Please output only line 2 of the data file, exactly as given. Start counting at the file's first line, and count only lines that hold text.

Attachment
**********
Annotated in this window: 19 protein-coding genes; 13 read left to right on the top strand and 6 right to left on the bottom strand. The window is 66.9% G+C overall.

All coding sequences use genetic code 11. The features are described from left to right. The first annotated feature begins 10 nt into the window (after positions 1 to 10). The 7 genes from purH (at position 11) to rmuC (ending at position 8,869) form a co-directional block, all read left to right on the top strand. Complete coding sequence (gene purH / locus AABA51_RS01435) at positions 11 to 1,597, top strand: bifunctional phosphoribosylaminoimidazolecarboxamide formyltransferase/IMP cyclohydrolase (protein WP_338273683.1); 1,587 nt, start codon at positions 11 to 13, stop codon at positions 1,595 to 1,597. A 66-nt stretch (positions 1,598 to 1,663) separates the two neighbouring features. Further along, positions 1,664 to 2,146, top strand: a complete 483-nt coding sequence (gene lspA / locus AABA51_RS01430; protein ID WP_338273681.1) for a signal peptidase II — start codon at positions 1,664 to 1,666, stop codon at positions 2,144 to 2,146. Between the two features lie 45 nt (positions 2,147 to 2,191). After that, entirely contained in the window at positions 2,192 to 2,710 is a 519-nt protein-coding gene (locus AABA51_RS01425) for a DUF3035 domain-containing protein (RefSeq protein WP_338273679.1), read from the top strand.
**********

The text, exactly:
All coding sequences use genetic code 11. The features are described from left to right. The first annotated feature begins 10 nt into the window (after positions 1 to 10). The 7 genes from purH (at position 11) to rmuC (ending at position 8,869) form a co-directional block, all read left to right on the top strand. Complete coding sequence (gene purH / locus AABA51_RS01435) at positions 11 to 1,597, top strand: bifunctional phosphoribosylaminoimidazolecarboxamide formyltransferase/IMP cyclohydrolase (protein WP_338273683.1); 1,587 nt, start codon at positions 11 to 13, stop codon at positions 1,595 to 1,597. A 66-nt stretch (positions 1,598 to 1,663) separates the two neighbouring features. Further along, positions 1,664 to 2,146, top strand: a complete 483-nt coding sequence (gene lspA / locus AABA51_RS01430; protein ID WP_338273681.1) for a signal peptidase II — start codon at positions 1,664 to 1,666, stop codon at positions 2,144 to 2,146. Between the two features lie 45 nt (positions 2,147 to 2,191). After that, entirely contained in the window at positions 2,192 to 2,710 is a 519-nt protein-coding gene (locus AABA51_RS01425) for a DUF3035 domain-containing protein (RefSeq protein WP_338273679.1), read from the top strand.